Your Child’s First Dental Visit

Your child’s first visit to the dentist can set the stage for a lifetime of good oral health. Medical and dental experts agree that a child’s first dental exam should be within 6 months of the first tooth erupting or by 12 months of age, whichever comes first. 

What to Expect

If possible, please schedule morning appointments so your young children are alert, fresh, and much more likely to be willing to try something new.

The first visit often lasts about 30 minutes. Depending on your child's age, the visit may include a full exam of the teeth, jaws, bite, gums, and oral tissues to check growth and development. Dr. Joyce may show you and your child proper home cleaning such as flossing, and advise you on the need for fluoride. We will also advise if any X-rays are necessary. Diet, oral habits and injury prevention will also be discussed, since preventive care and anticipatory guidance play a large role in your child’s future oral anatomy.

Here are some age-related behaviors that we commonly observe during children’s first dental visits in Belmont:

Under 24 Months of Age
Just like getting their diapers changed or leaning back to get their hair washed during bathtime, children at this age may get upset about laying back or getting the inside of their mouths looked at by the dentist. Please keep in mind that crying at this age is not an indicator of a traumatic experience—the oral exam tends to be relatively short at this age, and most children recover very quickly after they sit up. 

2-3 Years
In a 2-year-old, "no" may be a common response. Three-year-olds may or may not be OK being apart from a parent when having a dental procedure such as getting a cavity filled.

Starting at around age 4
Many children are able to sit in another room from parents for exams and treatment procedures. However, every child is an unique individual and may react differently. We are confident that your child will grow to enjoy their dentist visits sooner or later—it’s just a matter of time.

What if My Child Needs Treatment?

We will review our findings with you in detail. If any further treatment is necessary, we will design a treatment plan to fit you and your child’s needs.

Getting Your Child Ready for a Dental Exam

We suggest that you speak very positively about their first visit and explain that we will be “counting and shining” their teeth and we may need to “take pictures” of their teeth. Make them look forward to the cartoons at the office (if screen time is okay with you) and the goodies they will get for being a big helper to us. If you prefer, you could also consider building excitement and understanding for a preschooler or older child by utilizing one or more of the books below:
Daniel Goes to the Dentist
Adapted by Alexandra Cassel Schwartz and Illustrated by Jason Fruchter – In this book, Daniel goes to the dentist for the first time. Dr. Plat walks Daniel through everything and shows him all of his gadgets before counting and cleaning his teeth. It also touches on oral hygiene at home and is a great book for toddlers or preschoolers.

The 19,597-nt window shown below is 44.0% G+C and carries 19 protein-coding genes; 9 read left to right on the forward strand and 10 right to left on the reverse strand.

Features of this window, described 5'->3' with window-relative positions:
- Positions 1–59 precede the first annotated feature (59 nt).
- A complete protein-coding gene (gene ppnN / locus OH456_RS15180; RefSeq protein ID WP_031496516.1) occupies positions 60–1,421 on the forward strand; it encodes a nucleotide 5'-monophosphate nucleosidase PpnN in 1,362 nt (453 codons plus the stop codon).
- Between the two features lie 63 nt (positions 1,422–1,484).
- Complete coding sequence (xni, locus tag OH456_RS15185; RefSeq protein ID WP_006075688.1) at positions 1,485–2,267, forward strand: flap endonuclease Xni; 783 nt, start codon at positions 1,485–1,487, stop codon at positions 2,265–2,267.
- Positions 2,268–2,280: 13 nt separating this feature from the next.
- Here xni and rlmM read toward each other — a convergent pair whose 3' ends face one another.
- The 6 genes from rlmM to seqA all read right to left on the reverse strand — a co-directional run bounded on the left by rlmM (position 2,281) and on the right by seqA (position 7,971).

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Curious George Visits the Dentist
by H.A. Rey – When Curious George has a wiggly tooth, the man with the yellow hat takes George to the dentist. This book shows there is nothing scary about dentist visits or loose teeth, and the overall message is positive. This book also includes stickers and activities for your little one!
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Dentist Trip (Peppa Pig)
If you have a Peppa Pig fan in your family, this book will help prepare your three-to five-year-old for their visit to the pediatric dentist. This book talks about how much fun a dentist appointment can be, and helps put your little one at ease.
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Preparing Yourself as a Parent

We understand that many parents worry about how their child will behave at the dentist. Please keep in mind that your feelings toward dental visits can be quite different from your child's. If you have dental anxieties, please kindly refrain from communicating those fears or dislikes to your child, as it is best for the child if parents can give moral support by staying calm while in the dental exam room. It would also help if you inform our care team about your own negative dental experiences and/or phobia, if any—we are here for you, and will do everything we can to make your child’s visit as comfortable as possible for everyone involved. 

To help your child develop a favorable opinion of the dentist, please try to avoid using words that may cause unnecessary fear such as "hurt", "pain", "shot", "needle” or "drill." Instead, keep it simple without going into any details and reassure your child that the friendly doctor and staff will explain everything to him or her and answer all questions.

Reserve Your Child’s First Dental Exam

Contact Smile Stories Pediatric Dentistry in Belmont, CA today to reserve an appointment for your child.
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